On a scale of one to ten, Elaine, of South Jersey, described her pain as a 23. A stage IV metastatic breast cancer patient, the 46-year-old mother of three couldn’t move her arm, couldn’t sleep and couldn’t hug her children because the pain was overwhelming.
To help her ease the pain, Elaine’s oncologist, breast cancer specialist Generosa Grana, M.D., Director of the Cooper Cancer Institute, referred her to the Palliative Care Program at Cooper University Hospital. Today, Elaine not only is embracing her children again but has gained a renewed strength in fighting the disease. With medication, she now rates her shoulder pain as a two or a three.
“To finally find someone who could actually understand the type of pain I was in, and treat it while working with my oncologist so as not to interfere with any of my chemotherapy or radiation treatments, has truly been wonderful,” Elaine said. She was referring to Mark Angelo, M.D., Director of Cooper’s Palliative Care Program.
“Dr. Angelo has also put me in touch with someone to help with my children to help them cope through this. So, not only is the program and Dr. Angelo looking at ways to ease my physical pain, they are also trying to help with my mental state and dealing with every other part of life. I am able to continue to work and move forward. I have strength to continue fighting in every way I can,” she said.
“Our program is about treating the whole person and how the pain affects his or her life,” Dr. Angelo said of Cooper’s Palliative Care Program. “We know that if a patient can continue with everyday life and control the pain, it brings less stress and better overall emotional strength to fight the physical disease,” he said.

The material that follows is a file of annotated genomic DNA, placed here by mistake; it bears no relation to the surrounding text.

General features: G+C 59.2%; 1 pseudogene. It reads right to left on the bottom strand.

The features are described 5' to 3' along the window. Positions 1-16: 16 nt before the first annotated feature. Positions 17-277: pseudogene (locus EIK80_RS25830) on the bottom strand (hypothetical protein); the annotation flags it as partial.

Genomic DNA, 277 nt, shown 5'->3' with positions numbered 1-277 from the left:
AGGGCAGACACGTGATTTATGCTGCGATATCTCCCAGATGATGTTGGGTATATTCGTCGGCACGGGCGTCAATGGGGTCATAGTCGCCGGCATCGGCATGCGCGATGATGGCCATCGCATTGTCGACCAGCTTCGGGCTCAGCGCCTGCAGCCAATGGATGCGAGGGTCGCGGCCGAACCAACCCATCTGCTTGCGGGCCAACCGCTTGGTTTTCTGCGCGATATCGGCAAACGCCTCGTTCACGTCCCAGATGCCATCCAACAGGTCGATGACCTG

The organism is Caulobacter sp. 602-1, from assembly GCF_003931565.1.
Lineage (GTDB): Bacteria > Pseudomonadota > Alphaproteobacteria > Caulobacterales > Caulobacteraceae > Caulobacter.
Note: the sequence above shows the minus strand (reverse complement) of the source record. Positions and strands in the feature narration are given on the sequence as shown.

Unlike hospice care, which is end-of-life care, Cooper’s Palliative Care Program focuses on the alleviation of pain and all forms of suffering for patients with advanced, life-limiting diseases. Physicians work in conjunction with the Cooper Cancer Institute to identify patients with cancer who are having difficulty with pain management or other symptoms, such as chronic shortness of breath, weight loss, nausea and depression.
Patients are seen at the Cooper Cancer Institute, where they meet with a palliative-care-trained nurse and a board-certified palliative medicine physician. A needs assessment is made and a plan of action is formulated to achieve expert symptom management. This program may include medications, counseling, spiritual support, physical therapy or other treatment options. The program includes the services of a social worker, dietitian, psychologist and other specialists as needed, to work toward symptom improvement and increased quality of life.
Initial funding for the Palliative Care Program was provided through the generosity of The Cooper Foundation.
For more information on Cooper’s Palliative Care Program, call (856) 673-4215.